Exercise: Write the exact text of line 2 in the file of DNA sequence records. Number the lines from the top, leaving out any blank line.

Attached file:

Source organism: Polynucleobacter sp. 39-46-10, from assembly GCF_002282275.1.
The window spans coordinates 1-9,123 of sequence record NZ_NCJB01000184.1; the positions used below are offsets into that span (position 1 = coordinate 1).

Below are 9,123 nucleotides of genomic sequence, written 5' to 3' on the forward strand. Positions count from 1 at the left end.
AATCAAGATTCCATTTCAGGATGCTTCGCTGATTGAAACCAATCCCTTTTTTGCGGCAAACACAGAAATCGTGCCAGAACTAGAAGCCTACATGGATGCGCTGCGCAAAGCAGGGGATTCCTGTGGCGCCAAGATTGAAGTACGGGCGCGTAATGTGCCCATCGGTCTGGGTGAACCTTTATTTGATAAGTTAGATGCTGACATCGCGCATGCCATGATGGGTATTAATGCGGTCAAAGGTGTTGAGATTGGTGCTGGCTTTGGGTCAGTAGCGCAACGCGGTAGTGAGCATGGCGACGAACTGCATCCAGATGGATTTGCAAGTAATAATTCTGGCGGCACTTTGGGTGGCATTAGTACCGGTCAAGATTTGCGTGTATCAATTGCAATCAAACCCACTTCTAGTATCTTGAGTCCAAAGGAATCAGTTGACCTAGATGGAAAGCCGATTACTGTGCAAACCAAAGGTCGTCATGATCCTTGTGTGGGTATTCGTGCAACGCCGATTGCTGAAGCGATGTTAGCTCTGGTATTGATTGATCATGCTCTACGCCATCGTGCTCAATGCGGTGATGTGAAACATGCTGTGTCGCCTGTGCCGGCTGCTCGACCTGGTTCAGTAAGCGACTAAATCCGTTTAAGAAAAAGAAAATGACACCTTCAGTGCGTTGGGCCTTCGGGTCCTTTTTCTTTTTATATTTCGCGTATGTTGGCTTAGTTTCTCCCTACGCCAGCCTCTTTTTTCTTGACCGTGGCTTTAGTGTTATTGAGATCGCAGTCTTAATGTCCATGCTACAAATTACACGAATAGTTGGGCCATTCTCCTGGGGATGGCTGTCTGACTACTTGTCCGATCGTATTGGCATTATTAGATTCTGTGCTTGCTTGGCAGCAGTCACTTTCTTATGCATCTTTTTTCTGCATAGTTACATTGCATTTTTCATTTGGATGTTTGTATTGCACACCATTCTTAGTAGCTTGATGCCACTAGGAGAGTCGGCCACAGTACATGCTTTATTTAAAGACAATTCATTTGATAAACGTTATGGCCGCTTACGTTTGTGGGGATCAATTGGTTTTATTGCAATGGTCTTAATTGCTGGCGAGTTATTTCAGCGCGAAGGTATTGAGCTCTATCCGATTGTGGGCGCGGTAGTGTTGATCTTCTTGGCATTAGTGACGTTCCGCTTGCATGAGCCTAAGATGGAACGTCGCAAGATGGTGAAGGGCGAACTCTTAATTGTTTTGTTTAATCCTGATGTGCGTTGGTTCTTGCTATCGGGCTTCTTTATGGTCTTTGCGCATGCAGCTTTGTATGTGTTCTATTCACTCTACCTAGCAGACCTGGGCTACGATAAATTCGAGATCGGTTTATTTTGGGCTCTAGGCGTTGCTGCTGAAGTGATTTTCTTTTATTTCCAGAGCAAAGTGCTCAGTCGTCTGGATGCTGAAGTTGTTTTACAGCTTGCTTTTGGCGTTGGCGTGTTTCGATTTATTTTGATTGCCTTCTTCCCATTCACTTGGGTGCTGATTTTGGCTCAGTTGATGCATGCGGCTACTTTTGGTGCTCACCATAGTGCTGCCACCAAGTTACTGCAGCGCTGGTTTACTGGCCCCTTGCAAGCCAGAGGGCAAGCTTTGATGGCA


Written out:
The window spans coordinates 1-9,123 of sequence record NZ_NCJB01000184.1; the positions used below are offsets into that span (position 1 = coordinate 1).